Global web host on the prowl By Byron Connolly, CRN | 1 January 2000 00:00 AEST | Services
Global web hosting outfit Hostway Corporation has landed in Australia and will look to acquire local companies with similar services on the back of expected consolidation in this market over the next 12 months.
Positioning itself as the only web hosting company with a global services strategy, US-based Hostway claimed it one of the five largest pure play web hosting companies in the world and has not used any outside debt for capital funding.
Michael Farrell, GM of Hostway in Australia, claimed the company had been profitable since its inception in 1996 and has 100,000 customers worldwide, of which 350 are located in Australia. It provides services for the Bondi Surf Club and The Flight Attendants Association of Australia and has five staff in Australia, he said.
The company will compete heavily in this market with established hosting players like WebCentral with services such as domain name registration, shared hosting, ecommerce hosting, dedicated servers and complex hosting on Microsoft and Linux platforms.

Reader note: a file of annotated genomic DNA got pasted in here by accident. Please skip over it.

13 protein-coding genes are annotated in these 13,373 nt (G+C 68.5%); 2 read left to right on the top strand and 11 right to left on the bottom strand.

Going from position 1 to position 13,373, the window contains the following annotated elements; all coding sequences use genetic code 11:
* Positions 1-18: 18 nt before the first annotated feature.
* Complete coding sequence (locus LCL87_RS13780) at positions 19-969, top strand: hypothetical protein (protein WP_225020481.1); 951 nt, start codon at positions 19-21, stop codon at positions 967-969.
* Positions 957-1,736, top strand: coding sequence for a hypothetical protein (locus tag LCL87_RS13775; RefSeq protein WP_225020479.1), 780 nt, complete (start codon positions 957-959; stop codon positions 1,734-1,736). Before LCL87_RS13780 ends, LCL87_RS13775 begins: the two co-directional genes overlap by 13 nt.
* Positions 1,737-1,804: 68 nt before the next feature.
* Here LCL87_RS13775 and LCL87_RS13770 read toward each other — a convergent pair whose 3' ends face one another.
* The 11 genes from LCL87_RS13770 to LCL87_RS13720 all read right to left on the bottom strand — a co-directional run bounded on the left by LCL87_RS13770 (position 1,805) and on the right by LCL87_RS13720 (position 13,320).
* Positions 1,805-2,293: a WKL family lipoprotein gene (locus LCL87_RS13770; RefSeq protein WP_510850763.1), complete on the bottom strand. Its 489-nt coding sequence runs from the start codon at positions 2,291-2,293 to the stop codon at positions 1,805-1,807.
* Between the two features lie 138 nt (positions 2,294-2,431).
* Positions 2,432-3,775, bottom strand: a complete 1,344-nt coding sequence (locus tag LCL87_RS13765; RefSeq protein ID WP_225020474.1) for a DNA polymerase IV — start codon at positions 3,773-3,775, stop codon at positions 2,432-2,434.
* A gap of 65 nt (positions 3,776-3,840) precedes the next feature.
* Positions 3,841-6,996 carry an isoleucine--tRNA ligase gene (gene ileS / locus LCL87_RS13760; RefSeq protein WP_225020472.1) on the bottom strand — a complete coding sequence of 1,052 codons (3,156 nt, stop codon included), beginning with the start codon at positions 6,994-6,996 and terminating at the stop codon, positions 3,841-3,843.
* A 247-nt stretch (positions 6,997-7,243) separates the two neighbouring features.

Hostway will target Australian small and medium businesses – from two to 100 employees – that require low cost web hosting services, he said.
“We want to be the best value web hoster in Australia. We will invest in marketing our products and services – I don’t see much true marketing of web hosting [going on] at the moment,” he said.
Farrell claimed Hostway can provide more disk space and data downloads at a lower price point than competing companies as it can share its overheads across a larger number of customers.
The company also “builds its own” hardware and does some software development work in-house, he said. Initially, Hostway will offer services predominantly out of its datacenter in Chicago. It will also look to use an existing datacenter in Sydney from a datacenter provider such as Fujitsu or Global Switch.
Lloyd Ernst, CEO at established web hosting company WebCentral, agreed that there needs to be some consolidation in this market as there are still several unprofitable companies still operating.
“You need a broad set of product sets if you’re trying to grow the business organically, the smaller guys don’t have that,” he said.
He said there was room for other players such as Hostway that have the right product sets. Hostway will face stiff competition from WebCentral in the SME hosting market. Between 40 and 50 percent of WebCentral’s revenues in Australia are generated from businesses with up to 100 employees, Ernst said. WebCentral is also on the lookout for potential acquisitions, he said.